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Some of the priests I know were recently given a sabbatical year (in both cases it wasn't for the sake of study - the priests ended their parish assignments lasting for many years and had time to think over whether to take another parish, enter a monastery or leave priesthood completely). When looking for details how sabbatical works for Catholic priests, I found a document concerning archdiocese of Seattle - this seems to expect the priest on a sabbatical to study some special program.

So here are my questions:

1) What does Canon law say about sabbaticals (link to particular canons + brief summary should be OK)?

2) What is up to the Ordinary? How usual is the linked policy, and how different is practice in other dioceses? What reasons for sabbatical are accepted (provided that other requirements have been met) in most dioceses, what in some and what almost never?

I'm interrested especially in situations like that of the two priests I mentioned, but any other information about priests' sabbaticals is welcome.

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Canon Law says nothing about sabbaticals, so any arrangements are going to be between the priest and his ordinary [bishop]. –  Andrew Leach Aug 3 '13 at 11:49
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Related, but not an answer, IMB missionaries are required to do what a sabbatical implies: 1 year out of every 7. That said, for practical purposes, they tend to take half a year every 3. –  Affable Geek Aug 4 '13 at 0:17
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1 Answer

up vote 2 down vote accepted

1) Nothing. Canon law is silent on sabbaticals. It's a completely discretionary thing.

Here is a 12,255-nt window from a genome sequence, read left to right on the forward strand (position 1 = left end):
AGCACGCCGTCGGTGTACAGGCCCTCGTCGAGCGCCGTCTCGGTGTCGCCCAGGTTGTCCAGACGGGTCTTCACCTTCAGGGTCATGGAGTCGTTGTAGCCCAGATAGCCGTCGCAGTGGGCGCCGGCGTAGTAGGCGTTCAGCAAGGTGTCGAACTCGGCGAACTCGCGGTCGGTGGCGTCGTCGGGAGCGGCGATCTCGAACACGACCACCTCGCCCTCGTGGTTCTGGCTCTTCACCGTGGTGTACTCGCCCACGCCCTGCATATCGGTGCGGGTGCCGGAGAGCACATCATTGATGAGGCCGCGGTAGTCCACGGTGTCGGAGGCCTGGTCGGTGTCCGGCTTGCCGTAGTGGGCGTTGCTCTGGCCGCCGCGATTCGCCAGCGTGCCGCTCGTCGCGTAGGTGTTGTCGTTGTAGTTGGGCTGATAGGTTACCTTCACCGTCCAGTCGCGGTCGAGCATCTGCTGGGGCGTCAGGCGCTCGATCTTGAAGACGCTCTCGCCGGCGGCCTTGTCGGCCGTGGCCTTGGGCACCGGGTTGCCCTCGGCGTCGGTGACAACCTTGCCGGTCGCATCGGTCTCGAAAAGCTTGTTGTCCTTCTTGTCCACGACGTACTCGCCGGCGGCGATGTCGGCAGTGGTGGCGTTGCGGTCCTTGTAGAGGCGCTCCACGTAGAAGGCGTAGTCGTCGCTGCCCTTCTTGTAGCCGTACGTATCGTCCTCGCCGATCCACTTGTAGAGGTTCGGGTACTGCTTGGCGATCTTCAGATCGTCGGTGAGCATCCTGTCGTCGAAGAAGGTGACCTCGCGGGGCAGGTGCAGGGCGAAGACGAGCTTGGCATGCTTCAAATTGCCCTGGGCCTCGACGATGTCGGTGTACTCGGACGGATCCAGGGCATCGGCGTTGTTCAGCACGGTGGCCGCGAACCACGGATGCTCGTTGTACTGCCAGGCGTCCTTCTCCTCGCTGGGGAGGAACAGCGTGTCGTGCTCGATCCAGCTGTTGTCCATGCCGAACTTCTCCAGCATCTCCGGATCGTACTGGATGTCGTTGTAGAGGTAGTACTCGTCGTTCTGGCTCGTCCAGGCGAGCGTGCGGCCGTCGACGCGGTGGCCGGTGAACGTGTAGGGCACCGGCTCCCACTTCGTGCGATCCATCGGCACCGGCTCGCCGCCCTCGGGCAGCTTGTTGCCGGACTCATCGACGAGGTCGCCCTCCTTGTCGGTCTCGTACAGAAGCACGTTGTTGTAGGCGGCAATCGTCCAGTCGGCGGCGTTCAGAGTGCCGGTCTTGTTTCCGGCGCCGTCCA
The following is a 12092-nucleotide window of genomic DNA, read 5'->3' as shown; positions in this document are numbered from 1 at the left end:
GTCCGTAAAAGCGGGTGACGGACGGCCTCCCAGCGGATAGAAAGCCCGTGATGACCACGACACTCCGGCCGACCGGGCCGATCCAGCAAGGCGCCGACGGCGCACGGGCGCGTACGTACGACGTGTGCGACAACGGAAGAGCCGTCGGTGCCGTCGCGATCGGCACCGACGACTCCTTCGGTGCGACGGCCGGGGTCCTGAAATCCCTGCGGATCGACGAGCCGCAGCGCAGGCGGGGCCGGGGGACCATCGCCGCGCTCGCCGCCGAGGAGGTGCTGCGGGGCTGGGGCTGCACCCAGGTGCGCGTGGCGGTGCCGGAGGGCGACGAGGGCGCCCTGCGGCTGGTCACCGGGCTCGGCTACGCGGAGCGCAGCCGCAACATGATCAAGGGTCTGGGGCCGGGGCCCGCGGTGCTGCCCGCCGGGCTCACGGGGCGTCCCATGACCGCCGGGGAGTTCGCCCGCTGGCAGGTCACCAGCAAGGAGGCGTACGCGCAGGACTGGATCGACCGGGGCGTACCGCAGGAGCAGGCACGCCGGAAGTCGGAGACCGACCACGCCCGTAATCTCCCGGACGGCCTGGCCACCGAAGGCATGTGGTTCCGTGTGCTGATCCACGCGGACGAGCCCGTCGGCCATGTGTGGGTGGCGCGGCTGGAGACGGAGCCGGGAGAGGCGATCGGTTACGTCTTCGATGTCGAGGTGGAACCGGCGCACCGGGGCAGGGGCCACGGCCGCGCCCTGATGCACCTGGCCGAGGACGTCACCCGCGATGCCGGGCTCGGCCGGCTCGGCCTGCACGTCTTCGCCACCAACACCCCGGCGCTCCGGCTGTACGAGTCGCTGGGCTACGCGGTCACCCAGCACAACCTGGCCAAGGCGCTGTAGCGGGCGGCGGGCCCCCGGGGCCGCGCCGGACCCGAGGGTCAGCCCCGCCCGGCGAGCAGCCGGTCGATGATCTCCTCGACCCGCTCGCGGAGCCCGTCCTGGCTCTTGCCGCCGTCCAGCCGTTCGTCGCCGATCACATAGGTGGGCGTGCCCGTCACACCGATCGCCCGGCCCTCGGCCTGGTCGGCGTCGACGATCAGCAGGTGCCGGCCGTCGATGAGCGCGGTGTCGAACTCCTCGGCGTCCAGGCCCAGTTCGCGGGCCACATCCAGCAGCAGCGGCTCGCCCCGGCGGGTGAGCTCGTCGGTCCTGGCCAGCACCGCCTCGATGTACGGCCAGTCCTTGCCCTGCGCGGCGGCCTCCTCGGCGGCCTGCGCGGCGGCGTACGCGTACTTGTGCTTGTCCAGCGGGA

2) Priests' sabbaticals can be many things. Some go on to write a book. Others indeed do study -- one of my university friends was a Catholic priest from Australia who came to Oxford, on a sabbatical, to study for a doctorate. During a sabbatical, at least for reasons of study, their faculties remain intact, but they should in general restrict themselves to co-celebration of Mass. Then there are sabbaticals for health reasons -- usually, policies there tend to be subject to diocesan policies on safeguarding the health (mental, physical and spiritual) of priests. Finally, there are sabbaticals for 'other reasons', these tend to be either giving priests some time to think things through (especially if they somehow were affected by a serious incident or experience a crisis in faith, which happens even to priests!) or as a 'lite' version of suspension. The ordinary has pretty unfettered discretion in this area, subject to, of course, not really having much of a choice where a priest is subject to incapacitating illness. Lately, given the recognition that priests are under an enormous amount of stress and need some care themselves, policies are arguably such that they're more likely to give priests some time if they so need. Sorry that's a bit of a disappointing answer, but sadly that's the best one can do when something's up to the about 400 or so dioceses that make up the Church!

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